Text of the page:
Friday 19 June 2015

Be Calm, Be Still

A busy term has been rounded off with a flurry of events over the final week. Intensive work has been undertaken behind the scenes to ensure that reporting schedules are being honoured, with the final touches being applied throughout the week. Year 7, 8 and 10 reports were distributed on Wednesday, Year 5 and 6 reports today and Year 9 reports will be forwarded on Monday. I encourage you to look closely at the progress that has been registered across the semester to ensure that optimum opportunity is being pursued and realised through the educational program, and that where weaknesses are identified, they will be the object of redress through strategic, systematic and intensive efforts over the coming term.

Students in Year 10 spent the week in service activities, giving witness to a core element of Ignatian spirituality. From remote regions of the nation serving the cause of reconciliation to agencies that support mental illness and disability, care for the aged, the infirmed, the homeless and the friendless, the boys gave to the cause of the other, those whose life circumstance ranges from vulnerable to precarious. And as always, the boys did themselves, their families and their College proud, with many emails and letters being received praising the way that they responded with great integrity and dignity to those who they were working with. While the boys are to be commended on their response to the service program, special thanks are extended to Ms Katherine Zerounian from the Ignatian Centre and the staff who accompanied the boys throughout the week.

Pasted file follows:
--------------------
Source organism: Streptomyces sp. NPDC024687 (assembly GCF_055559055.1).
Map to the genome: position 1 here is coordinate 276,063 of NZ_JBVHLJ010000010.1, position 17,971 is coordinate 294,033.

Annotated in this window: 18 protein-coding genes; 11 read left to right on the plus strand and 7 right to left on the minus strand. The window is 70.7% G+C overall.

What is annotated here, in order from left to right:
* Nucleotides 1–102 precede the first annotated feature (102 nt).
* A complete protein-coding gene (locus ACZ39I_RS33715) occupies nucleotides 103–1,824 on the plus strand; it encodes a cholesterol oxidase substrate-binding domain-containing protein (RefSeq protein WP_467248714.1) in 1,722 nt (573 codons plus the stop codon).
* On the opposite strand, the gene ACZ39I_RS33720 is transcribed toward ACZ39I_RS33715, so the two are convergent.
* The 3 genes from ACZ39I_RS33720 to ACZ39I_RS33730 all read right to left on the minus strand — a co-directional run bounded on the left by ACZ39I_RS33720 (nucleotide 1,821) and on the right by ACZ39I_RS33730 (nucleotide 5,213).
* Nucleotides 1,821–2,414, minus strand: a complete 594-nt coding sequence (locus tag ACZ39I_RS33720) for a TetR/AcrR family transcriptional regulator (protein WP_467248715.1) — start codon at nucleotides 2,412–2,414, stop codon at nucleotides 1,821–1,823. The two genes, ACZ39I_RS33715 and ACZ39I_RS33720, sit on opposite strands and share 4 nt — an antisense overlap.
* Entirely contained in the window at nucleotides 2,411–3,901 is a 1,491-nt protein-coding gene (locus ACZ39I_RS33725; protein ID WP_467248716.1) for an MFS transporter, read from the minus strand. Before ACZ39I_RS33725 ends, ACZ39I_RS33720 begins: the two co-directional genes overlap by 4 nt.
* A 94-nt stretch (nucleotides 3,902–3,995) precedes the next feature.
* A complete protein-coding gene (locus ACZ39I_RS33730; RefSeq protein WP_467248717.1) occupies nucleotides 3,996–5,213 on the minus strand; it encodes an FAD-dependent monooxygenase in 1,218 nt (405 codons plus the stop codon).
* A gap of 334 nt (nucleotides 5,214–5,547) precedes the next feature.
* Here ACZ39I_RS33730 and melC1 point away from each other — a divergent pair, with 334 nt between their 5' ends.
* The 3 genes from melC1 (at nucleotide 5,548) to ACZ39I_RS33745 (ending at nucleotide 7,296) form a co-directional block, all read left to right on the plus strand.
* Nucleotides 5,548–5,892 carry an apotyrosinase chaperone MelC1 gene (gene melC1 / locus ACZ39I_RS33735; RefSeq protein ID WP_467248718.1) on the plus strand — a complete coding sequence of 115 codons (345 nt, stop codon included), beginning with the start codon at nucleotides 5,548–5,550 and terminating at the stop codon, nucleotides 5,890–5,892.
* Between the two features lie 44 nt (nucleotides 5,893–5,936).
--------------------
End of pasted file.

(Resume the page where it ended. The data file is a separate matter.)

Talking to Terrorists, the Year 12 Play, saw some commanding performances from the cast who embraced the confronting and controversial material through monologue and stagecraft with maturity and poise. An exploration of the roles and the awareness of the life circumstance of terrorists gave full expression to the theatrics of the script, which contained a complex mixture of issues associated with incarceration, human sexuality, religious extremism and violence. All other elements of the production including lighting, sound and direction were of an exceptional quality, thanks to the talent of the boys and the coordinating expertise and energy of Mr Tom Reimer and Mr Nathan Leber.